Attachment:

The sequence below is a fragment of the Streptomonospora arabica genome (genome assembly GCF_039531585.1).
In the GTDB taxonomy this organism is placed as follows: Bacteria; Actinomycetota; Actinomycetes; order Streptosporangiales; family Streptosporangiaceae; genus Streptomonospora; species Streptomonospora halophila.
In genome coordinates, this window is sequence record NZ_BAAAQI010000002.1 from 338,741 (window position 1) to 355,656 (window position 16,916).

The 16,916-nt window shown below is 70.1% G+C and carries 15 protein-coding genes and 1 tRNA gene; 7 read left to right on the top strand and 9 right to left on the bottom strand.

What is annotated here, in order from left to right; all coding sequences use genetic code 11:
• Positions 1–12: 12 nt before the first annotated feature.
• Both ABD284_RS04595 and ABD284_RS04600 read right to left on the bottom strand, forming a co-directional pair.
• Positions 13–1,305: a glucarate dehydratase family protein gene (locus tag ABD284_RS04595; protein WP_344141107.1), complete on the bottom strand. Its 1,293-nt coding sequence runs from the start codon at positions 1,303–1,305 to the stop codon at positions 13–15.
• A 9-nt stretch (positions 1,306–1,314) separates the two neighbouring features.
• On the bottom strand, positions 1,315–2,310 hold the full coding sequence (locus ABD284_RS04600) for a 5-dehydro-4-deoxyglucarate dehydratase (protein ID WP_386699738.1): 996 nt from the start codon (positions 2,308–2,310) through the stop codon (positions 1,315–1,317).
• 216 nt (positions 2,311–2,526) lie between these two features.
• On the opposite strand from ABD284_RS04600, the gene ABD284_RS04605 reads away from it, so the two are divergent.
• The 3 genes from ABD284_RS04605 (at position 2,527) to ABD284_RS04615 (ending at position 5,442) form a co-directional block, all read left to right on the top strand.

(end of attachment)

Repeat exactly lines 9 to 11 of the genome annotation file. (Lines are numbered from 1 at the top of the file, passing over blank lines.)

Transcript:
• A 9-nt stretch (positions 1,306–1,314) separates the two neighbouring features.
• On the bottom strand, positions 1,315–2,310 hold the full coding sequence (locus ABD284_RS04600) for a 5-dehydro-4-deoxyglucarate dehydratase (protein ID WP_386699738.1): 996 nt from the start codon (positions 2,308–2,310) through the stop codon (positions 1,315–1,317).
• 216 nt (positions 2,311–2,526) lie between these two features.